Then again, maybe the chemistry isn’t even really that strange, given how little we know about surface conditions on Venus. “Phosphine is easy to make,” tweeted Lee Cronin, an inorganic chemist at the University of Glasgow. “Rocks [could] get thrown into the air by some process and react in the atmosphere,” he added. “There are just so many…possible options.”
There’s also the possibility the phosphine is coming from a totally unknown source. Sarah Hörst, a planetary scientist at Johns Hopkins University, likewise took to Twitter to point out that in the early 1980s, astronomers detected carbon monoxide on Saturn's moon Titan. Models failed to explain that find for decades. Then in 2008, the Cassini mission discovered that another Saturnian moon, Enceladus, had cracks on its surface that were spraying water into space, effectively injecting it into Titan's atmosphere. Researchers hadn’t included that possibility in their models.
"The less you know about an atmosphere,” Hörst tweeted, “the harder it is to use a model to draw conclusions about it, and the more careful you have to be about how you use it.”
For now, the team behind the phosphine detection is letting the rest of the community digest their work, as well as waiting to see if someone else can explain it.
"When I first heard about it, honestly, I was very skeptical too," says Seager. When the team's models failed to find a non-biological explanation for the phosphine, she admits to having mixed feelings. "Dare I even say, we wanted it to go away,” she says. “Like, no one wants to be out there claiming there's life."
“And when we got better data,” Seager adds, “eventually I had to [say], 'Wow, this is real.'"
Now that the work is out there, the team is prepared — even eager — for other researchers to challenge their assumptions. But so far, Seager thinks many of the critiques being raised are already addressed by the team in their analysis.
"The team has had years … to digest this, and to criticize, and to work through our self-criticism," she says. "We've had reviewers take months to give us more criticisms. So, we've had a long time to sort of cycle through all these. It's been interesting, watching everybody trying to digest this in a day or two, right? All their questions are legit and natural, but they do need to read the paper."
Mission to Venus?
Many scientists argue the most straightforward way to definitively confirm phosphine is to go to Venus and sample it. And fortunately for Venus exploration advocates, a flurry of potential mission are already being planned.
NASA has funded a team to study the concept of a flagship mission to Venus that would include balloons that float through the atmosphere, similar to the European/Russian Vega missions in 1985. The team's mission concept will be considered as part of the ongoing Planetary Science and Astrobiology Decadal Survey — a once-a-decade process that outlines the field's consensus on funding priorities for the next 10 years. A strong recommendation from the Decadal Report, due out by March 2022, is the surest path for NASA to greenlight a Venus mission.
The space agency is also currently considering two proposals that target Venus as part of its low-budget Discovery-class mission program: an orbiter called VERITAS and an atmospheric probe called DAVINCI+. Fillberto, who is a member of the DAVINCI+ team, says the probe could directly detect phosphine as it descends through the dense venusian atmosphere.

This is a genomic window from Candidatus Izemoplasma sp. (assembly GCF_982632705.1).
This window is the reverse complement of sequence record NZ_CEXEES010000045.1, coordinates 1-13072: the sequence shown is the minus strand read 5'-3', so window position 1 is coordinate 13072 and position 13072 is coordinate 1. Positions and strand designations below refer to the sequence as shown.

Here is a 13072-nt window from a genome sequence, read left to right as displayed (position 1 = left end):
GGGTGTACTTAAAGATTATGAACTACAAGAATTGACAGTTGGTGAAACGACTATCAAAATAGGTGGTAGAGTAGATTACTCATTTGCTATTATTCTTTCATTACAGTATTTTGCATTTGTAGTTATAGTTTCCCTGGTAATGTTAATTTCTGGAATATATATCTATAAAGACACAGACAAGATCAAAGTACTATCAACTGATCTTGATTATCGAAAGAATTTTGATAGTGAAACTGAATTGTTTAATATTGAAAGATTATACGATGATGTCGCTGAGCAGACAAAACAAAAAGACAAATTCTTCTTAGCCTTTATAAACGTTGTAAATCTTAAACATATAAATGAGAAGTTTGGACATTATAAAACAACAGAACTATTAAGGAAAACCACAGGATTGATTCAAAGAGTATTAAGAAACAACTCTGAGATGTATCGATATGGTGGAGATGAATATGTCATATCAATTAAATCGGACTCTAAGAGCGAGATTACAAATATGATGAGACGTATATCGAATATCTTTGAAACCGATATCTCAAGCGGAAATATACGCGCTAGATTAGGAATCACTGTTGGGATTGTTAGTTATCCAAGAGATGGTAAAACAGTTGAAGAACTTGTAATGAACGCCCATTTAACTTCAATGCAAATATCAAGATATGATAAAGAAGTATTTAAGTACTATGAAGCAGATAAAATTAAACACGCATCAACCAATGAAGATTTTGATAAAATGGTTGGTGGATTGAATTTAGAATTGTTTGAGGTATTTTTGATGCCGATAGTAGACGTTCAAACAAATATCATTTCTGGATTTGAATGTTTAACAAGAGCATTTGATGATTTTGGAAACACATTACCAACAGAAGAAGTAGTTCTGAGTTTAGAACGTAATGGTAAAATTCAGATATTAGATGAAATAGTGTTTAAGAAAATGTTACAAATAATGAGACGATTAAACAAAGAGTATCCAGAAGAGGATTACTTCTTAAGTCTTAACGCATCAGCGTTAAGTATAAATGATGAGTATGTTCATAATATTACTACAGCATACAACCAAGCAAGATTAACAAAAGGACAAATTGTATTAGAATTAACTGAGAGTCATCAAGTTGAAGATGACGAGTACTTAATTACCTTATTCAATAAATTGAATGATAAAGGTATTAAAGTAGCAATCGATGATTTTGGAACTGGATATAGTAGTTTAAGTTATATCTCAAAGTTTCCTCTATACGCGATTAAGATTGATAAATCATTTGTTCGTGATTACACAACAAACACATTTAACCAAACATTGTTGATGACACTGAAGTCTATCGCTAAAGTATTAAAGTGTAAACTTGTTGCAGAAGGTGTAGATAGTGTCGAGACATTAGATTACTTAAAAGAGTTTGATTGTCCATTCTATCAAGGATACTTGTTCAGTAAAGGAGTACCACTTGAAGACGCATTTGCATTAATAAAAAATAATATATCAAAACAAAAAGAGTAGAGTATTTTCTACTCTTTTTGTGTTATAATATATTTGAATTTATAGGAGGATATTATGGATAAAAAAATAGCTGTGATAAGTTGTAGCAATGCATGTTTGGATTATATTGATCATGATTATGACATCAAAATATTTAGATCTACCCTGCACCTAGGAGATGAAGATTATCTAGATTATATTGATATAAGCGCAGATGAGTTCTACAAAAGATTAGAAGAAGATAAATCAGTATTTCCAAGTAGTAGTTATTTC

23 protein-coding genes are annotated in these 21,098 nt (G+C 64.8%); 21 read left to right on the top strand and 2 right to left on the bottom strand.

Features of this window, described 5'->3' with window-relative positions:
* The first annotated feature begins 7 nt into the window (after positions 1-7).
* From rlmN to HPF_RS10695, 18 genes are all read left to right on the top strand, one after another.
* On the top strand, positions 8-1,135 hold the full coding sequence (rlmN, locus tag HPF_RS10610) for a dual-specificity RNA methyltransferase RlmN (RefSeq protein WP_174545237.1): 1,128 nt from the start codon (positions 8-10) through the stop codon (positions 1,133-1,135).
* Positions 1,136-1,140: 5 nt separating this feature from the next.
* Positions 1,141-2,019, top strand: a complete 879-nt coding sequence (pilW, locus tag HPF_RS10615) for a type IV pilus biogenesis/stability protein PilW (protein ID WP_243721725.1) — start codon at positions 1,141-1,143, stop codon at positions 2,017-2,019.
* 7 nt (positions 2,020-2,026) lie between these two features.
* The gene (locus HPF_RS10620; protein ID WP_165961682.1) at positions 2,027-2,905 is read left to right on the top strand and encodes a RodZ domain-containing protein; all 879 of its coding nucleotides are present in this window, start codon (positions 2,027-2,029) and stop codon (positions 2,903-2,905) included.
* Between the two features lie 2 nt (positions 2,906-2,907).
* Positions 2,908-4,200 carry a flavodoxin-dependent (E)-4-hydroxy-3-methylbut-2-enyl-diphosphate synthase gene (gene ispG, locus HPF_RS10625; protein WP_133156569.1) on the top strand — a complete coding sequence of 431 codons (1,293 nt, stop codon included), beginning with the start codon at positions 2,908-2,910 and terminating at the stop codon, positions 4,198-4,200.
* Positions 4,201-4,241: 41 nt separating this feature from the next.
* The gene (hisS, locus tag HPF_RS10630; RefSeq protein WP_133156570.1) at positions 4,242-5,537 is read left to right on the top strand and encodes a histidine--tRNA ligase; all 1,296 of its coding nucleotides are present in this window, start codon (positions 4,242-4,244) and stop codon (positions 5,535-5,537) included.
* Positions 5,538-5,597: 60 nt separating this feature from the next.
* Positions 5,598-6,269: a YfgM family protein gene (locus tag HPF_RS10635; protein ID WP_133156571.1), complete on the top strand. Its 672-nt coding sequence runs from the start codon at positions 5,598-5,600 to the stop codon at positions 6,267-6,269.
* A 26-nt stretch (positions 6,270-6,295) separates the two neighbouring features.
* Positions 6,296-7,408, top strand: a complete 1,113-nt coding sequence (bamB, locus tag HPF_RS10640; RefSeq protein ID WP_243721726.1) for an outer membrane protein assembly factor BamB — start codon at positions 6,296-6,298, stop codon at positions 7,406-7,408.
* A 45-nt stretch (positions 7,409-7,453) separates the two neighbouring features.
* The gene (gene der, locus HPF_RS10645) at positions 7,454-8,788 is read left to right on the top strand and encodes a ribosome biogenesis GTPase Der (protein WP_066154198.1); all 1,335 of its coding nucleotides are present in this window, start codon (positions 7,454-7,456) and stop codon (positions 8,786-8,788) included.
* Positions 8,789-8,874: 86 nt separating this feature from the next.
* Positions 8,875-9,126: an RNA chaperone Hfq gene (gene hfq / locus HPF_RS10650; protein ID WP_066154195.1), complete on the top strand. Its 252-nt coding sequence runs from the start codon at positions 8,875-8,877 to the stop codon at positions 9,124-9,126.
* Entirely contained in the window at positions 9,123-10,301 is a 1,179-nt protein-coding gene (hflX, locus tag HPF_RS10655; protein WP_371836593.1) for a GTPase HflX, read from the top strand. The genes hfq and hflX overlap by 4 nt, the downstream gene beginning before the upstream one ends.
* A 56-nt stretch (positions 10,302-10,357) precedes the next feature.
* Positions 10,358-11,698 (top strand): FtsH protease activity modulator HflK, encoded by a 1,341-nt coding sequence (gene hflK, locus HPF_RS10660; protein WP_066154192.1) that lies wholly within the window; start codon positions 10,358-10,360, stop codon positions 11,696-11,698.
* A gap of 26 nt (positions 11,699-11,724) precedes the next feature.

NASA administrator Jim Bridenstine also seemed to throw his weight behind Venus exploration on Monday, tweeting "It's time to prioritize Venus.” Bridenstine went on to call the discovery of phosphine on Venus "the most significant development yet in building the case for life off Earth."
But it’s not just NASA and academia who have their sights set on Venus; private organizations do, too. Breakthrough Initiatives, a foundation focused on the search for extraterrestrial life created by Russian tech magnate Yuri Milner, announced on Tuesday it was funding a team led by Seager (including Ehlmann and Grinspoon, among others) to investigate the possibility of sending a new mission to Venus.
The effort is still in the earliest of stages, with a formal kickoff meeting set for September 18. And although the team members signed up for this mission development project a while back, Seager says she couldn't tell them about the phosphine paper until just before it was published.
Seager's team also has been talking to the private space company Rocket Lab, which had been independently pursuing their own missions to Venus, with ambitions to launch as soon as 2023. When Rocket Lab got word of the phosphine detection, the company and its CEO Peter Beck even offered to give Seager’s team a lift there.
Rocket Lab's booster is designed for small satellites, so their spacecraft would be smaller in scale than a NASA flagship mission. But a fast, cheap, and targeted mission could beat the NASA missions by years.
And besides, Ehlmann says, "you don't need a Cadillac spacecraft to do good Venus science.”
While detecting venusian life itself would be challenging, detecting organic molecules — a strong indicator of life — "is actually not that tricky. You can do that measurement relatively straightforwardly. You just need sufficient time in the Venus atmosphere."
Grinspoon, however, is reluctant to push phosphine as the sole motivation for a mission to Venus before the detection has undergone more scrutiny.
"But, certainly if it does stand up,” he says, “then hell yeah, we gotta go and see what's going on there."